Science's Super Bowl: How America Watched the Solar Eclipse From Coast to Coast

The next opportunity to watch will come in 2024.

As day turned to night then back to day across America during Monday's solar eclipse, many cities and towns across the country found creative ways to celebrate the rare celestial event.

Read: Couple Saying 'I Do' Under the Total Solar Eclipse: 'He Loves the Sun, I Love the Moon'

In Salem, Ore., which was among the first cities to experience the eclipse, a minor league baseball game was halted so the crowd of 5,000 people could watch.

“It does not get any better than this!" Salem Volcanoes owner Jerry Walker told Inside Edition. "The first ever sporting event to be delayed by a solar eclipse."

Folks started to arrive at Volcanoes stadium at dawn and NASA scientist Molly Wasser was on hand to answer questions. She says the eclipse is the highlight of her career.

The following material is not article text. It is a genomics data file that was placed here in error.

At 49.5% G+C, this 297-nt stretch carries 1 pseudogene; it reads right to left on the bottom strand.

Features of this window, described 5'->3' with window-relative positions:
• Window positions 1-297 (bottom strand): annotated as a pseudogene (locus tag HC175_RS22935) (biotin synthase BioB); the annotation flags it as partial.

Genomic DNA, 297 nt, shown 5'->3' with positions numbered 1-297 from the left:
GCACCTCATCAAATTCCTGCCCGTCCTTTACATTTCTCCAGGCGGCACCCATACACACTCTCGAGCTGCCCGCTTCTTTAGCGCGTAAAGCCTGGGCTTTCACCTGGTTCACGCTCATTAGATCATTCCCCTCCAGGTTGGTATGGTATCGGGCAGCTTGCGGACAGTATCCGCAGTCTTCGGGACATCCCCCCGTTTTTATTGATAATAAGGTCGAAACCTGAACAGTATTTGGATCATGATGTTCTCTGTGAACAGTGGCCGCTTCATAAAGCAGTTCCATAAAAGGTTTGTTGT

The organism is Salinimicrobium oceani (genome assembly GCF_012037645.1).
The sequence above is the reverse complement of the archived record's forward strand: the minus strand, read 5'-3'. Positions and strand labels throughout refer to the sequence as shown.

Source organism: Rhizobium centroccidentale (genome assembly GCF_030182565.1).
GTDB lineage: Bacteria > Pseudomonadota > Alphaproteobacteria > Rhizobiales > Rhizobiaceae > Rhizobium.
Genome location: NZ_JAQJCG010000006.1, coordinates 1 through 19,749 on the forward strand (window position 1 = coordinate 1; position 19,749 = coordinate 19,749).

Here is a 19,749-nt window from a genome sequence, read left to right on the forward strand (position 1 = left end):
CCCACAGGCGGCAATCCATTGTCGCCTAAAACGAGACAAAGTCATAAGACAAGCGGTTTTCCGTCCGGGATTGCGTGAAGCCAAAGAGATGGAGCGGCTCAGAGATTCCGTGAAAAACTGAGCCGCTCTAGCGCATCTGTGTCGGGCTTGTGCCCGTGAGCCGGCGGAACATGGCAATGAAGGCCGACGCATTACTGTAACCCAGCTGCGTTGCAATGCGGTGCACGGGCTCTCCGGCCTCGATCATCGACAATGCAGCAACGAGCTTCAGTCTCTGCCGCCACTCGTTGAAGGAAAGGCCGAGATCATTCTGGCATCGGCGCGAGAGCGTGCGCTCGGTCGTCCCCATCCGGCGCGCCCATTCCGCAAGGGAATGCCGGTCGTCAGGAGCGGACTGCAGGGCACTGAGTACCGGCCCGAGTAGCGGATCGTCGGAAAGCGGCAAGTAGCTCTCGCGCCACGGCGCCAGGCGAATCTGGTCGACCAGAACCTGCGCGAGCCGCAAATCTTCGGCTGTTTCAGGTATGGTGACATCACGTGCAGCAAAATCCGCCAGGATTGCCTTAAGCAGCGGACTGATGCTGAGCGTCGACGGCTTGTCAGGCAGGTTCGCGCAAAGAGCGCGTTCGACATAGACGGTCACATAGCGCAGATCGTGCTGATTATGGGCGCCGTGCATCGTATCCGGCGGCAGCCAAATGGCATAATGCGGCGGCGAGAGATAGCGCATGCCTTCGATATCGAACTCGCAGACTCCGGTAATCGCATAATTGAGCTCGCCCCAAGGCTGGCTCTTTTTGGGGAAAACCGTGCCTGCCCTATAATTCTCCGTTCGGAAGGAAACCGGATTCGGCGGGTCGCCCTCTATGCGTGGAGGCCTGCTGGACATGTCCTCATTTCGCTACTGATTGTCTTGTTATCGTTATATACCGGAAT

“I have never seen a solar eclipse before," she told Inside Edition. "I have been looking forward to this for years."

The eclipse wasn't total in Los Angeles, but at The Griffith Park Observatory, hundreds of people wore eclipse safety glasses and made a special day of it.

Nashville was the largest city in the path of totality.

Dan Carroll and Katie Iaeger made the day even more special at the city's science center by getting married.

“We are so lucky we got to do this,” he told Inside Edition.

“It's going to be a day to remember for sure,” the proud bride beamed.

Read: What Animal Owners Need to Know About Their Pets Before Eclipse

“It is the most amazing beautiful thing I have ever witnessed,” said Janet Ivey, the host of the PBS science show Janet's Planet. “It's like science's Christmas and Super Bowl all rolled into one.”

New Yorkers also saw a spectacular cosmic display with about 70 percent of the sun blocked out.

If you missed today's event, you will have another opportunity in 2024. 

Watch: Everything You Need to Know About the Solar Eclipse